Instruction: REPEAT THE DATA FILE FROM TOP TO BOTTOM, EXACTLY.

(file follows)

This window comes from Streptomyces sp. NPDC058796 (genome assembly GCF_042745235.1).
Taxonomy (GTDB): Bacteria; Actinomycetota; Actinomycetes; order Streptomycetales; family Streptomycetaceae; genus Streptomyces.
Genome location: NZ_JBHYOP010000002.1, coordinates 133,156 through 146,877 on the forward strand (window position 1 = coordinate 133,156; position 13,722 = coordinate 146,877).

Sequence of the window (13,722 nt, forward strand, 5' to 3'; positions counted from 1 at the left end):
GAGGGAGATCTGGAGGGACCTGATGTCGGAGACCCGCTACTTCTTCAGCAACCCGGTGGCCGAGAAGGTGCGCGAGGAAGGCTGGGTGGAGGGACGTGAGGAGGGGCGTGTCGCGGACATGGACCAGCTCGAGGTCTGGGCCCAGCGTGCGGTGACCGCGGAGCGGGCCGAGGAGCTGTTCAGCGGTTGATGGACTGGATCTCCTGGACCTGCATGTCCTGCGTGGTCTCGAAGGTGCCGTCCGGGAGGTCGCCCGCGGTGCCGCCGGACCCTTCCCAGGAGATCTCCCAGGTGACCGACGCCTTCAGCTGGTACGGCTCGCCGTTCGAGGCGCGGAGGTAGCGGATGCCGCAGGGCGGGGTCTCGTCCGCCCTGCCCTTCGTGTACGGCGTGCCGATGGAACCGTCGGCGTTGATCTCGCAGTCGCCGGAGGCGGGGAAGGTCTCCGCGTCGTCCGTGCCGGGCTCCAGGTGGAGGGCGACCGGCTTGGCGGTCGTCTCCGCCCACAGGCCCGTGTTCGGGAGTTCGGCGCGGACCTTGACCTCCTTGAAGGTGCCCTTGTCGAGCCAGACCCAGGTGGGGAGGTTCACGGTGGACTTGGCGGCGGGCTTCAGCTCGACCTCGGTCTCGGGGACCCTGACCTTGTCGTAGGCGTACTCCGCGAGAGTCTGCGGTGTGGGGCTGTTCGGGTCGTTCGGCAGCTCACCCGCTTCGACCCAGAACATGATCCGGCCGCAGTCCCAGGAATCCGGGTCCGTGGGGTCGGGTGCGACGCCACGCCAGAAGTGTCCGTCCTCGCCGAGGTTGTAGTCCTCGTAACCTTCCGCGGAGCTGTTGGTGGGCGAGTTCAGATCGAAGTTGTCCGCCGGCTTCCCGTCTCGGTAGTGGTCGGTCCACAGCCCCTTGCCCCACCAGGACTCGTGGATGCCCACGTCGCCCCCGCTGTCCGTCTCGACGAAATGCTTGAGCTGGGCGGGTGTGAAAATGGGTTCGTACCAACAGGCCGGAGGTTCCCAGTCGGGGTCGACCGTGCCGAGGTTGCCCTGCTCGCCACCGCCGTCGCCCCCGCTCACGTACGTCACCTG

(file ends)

This window comes from Streptomyces sp. NPDC058796 (genome assembly GCF_042745235.1).
Taxonomy (GTDB): Bacteria; Actinomycetota; Actinomycetes; order Streptomycetales; family Streptomycetaceae; genus Streptomyces.
Genome location: NZ_JBHYOP010000002.1, coordinates 133,156 through 146,877 on the forward strand (window position 1 = coordinate 133,156; position 13,722 = coordinate 146,877).

Sequence of the window (13,722 nt, forward strand, 5' to 3'; positions counted from 1 at the left end):
GAGGGAGATCTGGAGGGACCTGATGTCGGAGACCCGCTACTTCTTCAGCAACCCGGTGGCCGAGAAGGTGCGCGAGGAAGGCTGGGTGGAGGGACGTGAGGAGGGGCGTGTCGCGGACATGGACCAGCTCGAGGTCTGGGCCCAGCGTGCGGTGACCGCGGAGCGGGCCGAGGAGCTGTTCAGCGGTTGATGGACTGGATCTCCTGGACCTGCATGTCCTGCGTGGTCTCGAAGGTGCCGTCCGGGAGGTCGCCCGCGGTGCCGCCGGACCCTTCCCAGGAGATCTCCCAGGTGACCGACGCCTTCAGCTGGTACGGCTCGCCGTTCGAGGCGCGGAGGTAGCGGATGCCGCAGGGCGGGGTCTCGTCCGCCCTGCCCTTCGTGTACGGCGTGCCGATGGAACCGTCGGCGTTGATCTCGCAGTCGCCGGAGGCGGGGAAGGTCTCCGCGTCGTCCGTGCCGGGCTCCAGGTGGAGGGCGACCGGCTTGGCGGTCGTCTCCGCCCACAGGCCCGTGTTCGGGAGTTCGGCGCGGACCTTGACCTCCTTGAAGGTGCCCTTGTCGAGCCAGACCCAGGTGGGGAGGTTCACGGTGGACTTGGCGGCGGGCTTCAGCTCGACCTCGGTCTCGGGGACCCTGACCTTGTCGTAGGCGTACTCCGCGAGAGTCTGCGGTGTGGGGCTGTTCGGGTCGTTCGGCAGCTCACCCGCTTCGACCCAGAACATGATCCGGCCGCAGTCCCAGGAATCCGGGTCCGTGGGGTCGGGTGCGACGCCACGCCAGAAGTGTCCGTCCTCGCCGAGGTTGTAGTCCTCGTAACCTTCCGCGGAGCTGTTGGTGGGCGAGTTCAGATCGAAGTTGTCCGCCGGCTTCCCGTCTCGGTAGTGGTCGGTCCACAGCCCCTTGCCCCACCAGGACTCGTGGATGCCCACGTCGCCCCCGCTGTCCGTCTCGACGAAATGCTTGAGCTGGGCGGGTGTGAAAATGGGTTCGTACCAACAGGCCGGAGGTTCCCAGTCGGGGTCGACCGTGCCGAGGTTGCCCTGCTCGCCACCGCCGTCGCCCCCGCTCACGTACGTCACCTG